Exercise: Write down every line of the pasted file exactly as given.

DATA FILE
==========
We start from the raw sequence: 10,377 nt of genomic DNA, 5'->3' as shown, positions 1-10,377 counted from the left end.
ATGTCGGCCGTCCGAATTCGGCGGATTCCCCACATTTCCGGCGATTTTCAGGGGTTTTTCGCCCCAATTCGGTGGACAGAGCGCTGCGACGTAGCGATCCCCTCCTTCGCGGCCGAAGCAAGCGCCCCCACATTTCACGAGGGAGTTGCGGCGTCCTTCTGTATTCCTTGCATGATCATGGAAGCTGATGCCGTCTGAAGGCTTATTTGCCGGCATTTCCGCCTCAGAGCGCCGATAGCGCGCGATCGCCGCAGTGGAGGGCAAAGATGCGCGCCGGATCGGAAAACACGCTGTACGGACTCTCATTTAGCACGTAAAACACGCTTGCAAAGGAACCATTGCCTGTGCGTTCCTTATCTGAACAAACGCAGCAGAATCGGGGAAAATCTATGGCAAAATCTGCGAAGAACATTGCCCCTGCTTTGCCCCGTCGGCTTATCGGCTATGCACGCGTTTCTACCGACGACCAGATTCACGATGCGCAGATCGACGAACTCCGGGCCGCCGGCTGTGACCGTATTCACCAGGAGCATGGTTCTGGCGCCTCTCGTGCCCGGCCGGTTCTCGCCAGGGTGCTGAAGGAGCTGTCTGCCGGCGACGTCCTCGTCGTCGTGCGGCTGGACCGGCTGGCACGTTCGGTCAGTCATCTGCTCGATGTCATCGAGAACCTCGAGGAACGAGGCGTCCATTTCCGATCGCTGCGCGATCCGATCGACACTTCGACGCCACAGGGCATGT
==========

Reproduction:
We start from the raw sequence: 10,377 nt of genomic DNA, 5'->3' as shown, positions 1-10,377 counted from the left end.
ATGTCGGCCGTCCGAATTCGGCGGATTCCCCACATTTCCGGCGATTTTCAGGGGTTTTTCGCCCCAATTCGGTGGACAGAGCGCTGCGACGTAGCGATCCCCTCCTTCGCGGCCGAAGCAAGCGCCCCCACATTTCACGAGGGAGTTGCGGCGTCCTTCTGTATTCCTTGCATGATCATGGAAGCTGATGCCGTCTGAAGGCTTATTTGCCGGCATTTCCGCCTCAGAGCGCCGATAGCGCGCGATCGCCGCAGTGGAGGGCAAAGATGCGCGCCGGATCGGAAAACACGCTGTACGGACTCTCATTTAGCACGTAAAACACGCTTGCAAAGGAACCATTGCCTGTGCGTTCCTTATCTGAACAAACGCAGCAGAATCGGGGAAAATCTATGGCAAAATCTGCGAAGAACATTGCCCCTGCTTTGCCCCGTCGGCTTATCGGCTATGCACGCGTTTCTACCGACGACCAGATTCACGATGCGCAGATCGACGAACTCCGGGCCGCCGGCTGTGACCGTATTCACCAGGAGCATGGTTCTGGCGCCTCTCGTGCCCGGCCGGTTCTCGCCAGGGTGCTGAAGGAGCTGTCTGCCGGCGACGTCCTCGTCGTCGTGCGGCTGGACCGGCTGGCACGTTCGGTCAGTCATCTGCTCGATGTCATCGAGAACCTCGAGGAACGAGGCGTCCATTTCCGATCGCTGCGCGATCCGATCGACACTTCGACGCCACAGGGCATGT